Read more: Dr. Bhagat Singh Thind

Douglas Mellen Burckett

Submitted by: Jenifer Burckett-Picker {daughter}

Douglas Mellen BurckettDouglas Mellen Burckett born around 1895, Douglas Burckett served in World War 1 with the United States Army. The enlistment was in 1917 and the service was completed in 1919.

Story of Service


My father, Douglas Mellen Burckett, was born in Brooklyn in 1895 and grew up in Montclair and Somerville, New Jersey. After finishing high school, plus a couple of years of military academy, he enrolled in the Massachusetts Institute of Technology (MIT) in the fall of 1915 to study electrical engineering.

After his sophomore year, in the fall of 1917, he enlisted in the American Expeditionary Forces (AEF). He was in Wagon Company #3 of the 23rd Engineers Regiment and spent his first almost five months at various training camps in Maryland (Camp Meade, Camp Glen Burnie, and Camp Laurel). At Camp Meade, he met his lifelong friend, George W. Duncan “Dunk”, from Missoula, Montana.

Dad and Dunk shipped over from Hoboken, NJ to Brest France in early April 1918 on the U.S.S. George Washington. They spent just over a week in Brest at Camp Pontanezen, before entraining to Nevers in central France, where they spent the next almost four months working on the most important American railroad project in France in WWI – unheard of and forgotten today, but of vital strategic importance to the war effort – the Nevers Cut-Off (or as the French called it “La ligne americaine”).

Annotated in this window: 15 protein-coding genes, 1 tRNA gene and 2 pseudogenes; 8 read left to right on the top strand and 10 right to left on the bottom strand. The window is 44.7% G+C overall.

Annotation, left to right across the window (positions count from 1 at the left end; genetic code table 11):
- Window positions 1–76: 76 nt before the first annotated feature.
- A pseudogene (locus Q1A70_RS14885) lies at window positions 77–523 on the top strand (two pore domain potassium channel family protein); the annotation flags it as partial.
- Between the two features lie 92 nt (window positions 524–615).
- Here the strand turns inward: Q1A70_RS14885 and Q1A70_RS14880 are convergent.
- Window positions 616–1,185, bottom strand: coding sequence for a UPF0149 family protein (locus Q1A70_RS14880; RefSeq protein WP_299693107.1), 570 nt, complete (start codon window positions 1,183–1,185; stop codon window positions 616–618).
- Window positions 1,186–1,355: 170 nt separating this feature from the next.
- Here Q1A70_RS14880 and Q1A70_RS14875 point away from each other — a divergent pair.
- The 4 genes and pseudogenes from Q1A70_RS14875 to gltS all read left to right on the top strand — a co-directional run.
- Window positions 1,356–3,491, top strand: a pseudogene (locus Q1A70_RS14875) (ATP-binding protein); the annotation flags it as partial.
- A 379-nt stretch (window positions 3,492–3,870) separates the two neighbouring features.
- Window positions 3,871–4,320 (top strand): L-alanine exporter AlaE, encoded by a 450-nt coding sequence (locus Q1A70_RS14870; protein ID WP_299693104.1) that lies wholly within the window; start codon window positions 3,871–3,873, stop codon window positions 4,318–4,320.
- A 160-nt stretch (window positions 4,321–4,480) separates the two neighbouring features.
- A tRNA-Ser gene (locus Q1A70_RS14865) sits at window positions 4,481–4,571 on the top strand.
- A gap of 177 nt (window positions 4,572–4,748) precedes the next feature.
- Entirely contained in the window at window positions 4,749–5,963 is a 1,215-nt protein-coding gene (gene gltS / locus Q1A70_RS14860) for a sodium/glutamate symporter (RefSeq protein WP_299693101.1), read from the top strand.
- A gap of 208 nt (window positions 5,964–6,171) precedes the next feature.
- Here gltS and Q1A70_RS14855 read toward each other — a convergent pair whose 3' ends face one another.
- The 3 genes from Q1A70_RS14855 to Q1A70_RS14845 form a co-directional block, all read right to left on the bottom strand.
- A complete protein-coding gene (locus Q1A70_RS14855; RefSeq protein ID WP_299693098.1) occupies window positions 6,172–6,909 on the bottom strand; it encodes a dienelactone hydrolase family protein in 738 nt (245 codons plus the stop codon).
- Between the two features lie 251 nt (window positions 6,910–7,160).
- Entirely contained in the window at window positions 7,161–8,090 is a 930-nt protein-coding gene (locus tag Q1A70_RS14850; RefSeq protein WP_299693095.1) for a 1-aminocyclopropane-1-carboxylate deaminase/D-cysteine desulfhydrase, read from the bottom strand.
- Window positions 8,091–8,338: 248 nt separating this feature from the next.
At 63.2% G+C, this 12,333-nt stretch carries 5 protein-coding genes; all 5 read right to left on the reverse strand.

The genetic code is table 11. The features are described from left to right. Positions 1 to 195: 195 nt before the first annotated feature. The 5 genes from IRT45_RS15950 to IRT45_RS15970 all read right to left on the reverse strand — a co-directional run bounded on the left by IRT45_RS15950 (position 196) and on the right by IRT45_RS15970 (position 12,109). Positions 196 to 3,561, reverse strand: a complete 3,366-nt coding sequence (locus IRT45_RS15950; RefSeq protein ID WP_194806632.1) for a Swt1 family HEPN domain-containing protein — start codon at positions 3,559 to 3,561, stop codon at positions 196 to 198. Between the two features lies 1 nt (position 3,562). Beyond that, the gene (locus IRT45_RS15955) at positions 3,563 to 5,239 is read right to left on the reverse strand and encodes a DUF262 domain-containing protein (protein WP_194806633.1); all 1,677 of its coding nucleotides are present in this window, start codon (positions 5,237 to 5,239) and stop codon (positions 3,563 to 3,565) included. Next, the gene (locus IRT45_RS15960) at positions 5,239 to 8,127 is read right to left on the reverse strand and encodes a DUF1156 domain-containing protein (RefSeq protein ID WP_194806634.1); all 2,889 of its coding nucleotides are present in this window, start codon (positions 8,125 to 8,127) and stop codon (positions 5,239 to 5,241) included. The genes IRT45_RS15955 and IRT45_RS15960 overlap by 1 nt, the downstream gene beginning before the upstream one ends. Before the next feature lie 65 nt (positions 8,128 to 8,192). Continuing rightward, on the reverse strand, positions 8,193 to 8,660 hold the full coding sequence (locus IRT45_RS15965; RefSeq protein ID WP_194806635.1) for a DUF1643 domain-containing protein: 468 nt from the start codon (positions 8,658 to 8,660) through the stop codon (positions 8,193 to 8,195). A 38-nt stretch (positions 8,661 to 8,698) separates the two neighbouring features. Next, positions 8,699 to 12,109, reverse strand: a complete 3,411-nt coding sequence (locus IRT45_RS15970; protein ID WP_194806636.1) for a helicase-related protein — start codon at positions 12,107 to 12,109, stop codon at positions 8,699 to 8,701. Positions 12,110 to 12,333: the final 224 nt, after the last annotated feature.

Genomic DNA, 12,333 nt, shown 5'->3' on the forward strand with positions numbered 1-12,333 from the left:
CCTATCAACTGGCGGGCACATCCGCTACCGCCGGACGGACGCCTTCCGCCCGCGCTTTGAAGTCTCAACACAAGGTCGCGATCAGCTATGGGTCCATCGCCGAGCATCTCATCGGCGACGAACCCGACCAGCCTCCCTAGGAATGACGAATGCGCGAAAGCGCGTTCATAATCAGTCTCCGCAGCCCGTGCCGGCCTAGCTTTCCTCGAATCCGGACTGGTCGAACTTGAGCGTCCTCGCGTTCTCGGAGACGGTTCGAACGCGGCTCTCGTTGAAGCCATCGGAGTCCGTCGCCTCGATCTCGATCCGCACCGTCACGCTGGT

Read more: Douglas Mellen Burckett

Katherine Rose Kreutzer

Submitted by: Mary Rohrer Dexter

Katherine Rose Kreutzer

Katherine Rose Kreutzer served in World War 1 with the United States Army. The dates of service are: Known 3/1918 - 4/1919.


April of 1918 was rainy in Southwestern Ohio, with temperatures which ranged in the upper forties to lower fifties, as 30-year-old Katherine Rose Kreutzer arrived at Wilbur Wright Field, Fairborn, Ohio. Pulling her cape around her more closely while shivering in the biting wind, she stepped into a new juncture of her life. She was beginning her period as an Army Corps Nurse.

Wilbur Wright Field was a new base. The land had only been acquired one year prior to her arrival. The hospital building construction had started in July of 1917, but an adequate amount of additions to the original structure were not in place until March of 1918. During the construction phase, civilian workers and their families camped in the area, as were the teams of animals used in the construction work. Conditions were very unsanitary. The stench of many pit privies combined with large amounts of animal manure caused the area to become infested with flies and the drinking water became contaminated.

Luckily, after Katherine had been at the base a month, all these issues were resolved. The hospital did not have telephone service during the time frame she was at Wilbur Wright Field. In spite of the primitive conditions, Katherine immediately rolled up her sleeves alongside ten other nurses to care for the 353 soldiers who were in the hospital that month. Twenty of the young men were inflicted with communicable diseases which put these young women at risk, and twenty-five others had contracted venereal disease. The work was demanding and the shifts were long.

Read more: Katherine Rose Kreutzer

Russell Banks, Sr.

Submitted by: Mike Esposito {great grandson}

Russell Banks image

Russell -Banks, Sr. was born around 1895. Russell Banks served in World War 1 with the United States Army. The enlistment was in 1917 and the service was completed in 1919.

Story of Service

Chapter I -- The First Nine Years of My Life

By Russell Banks1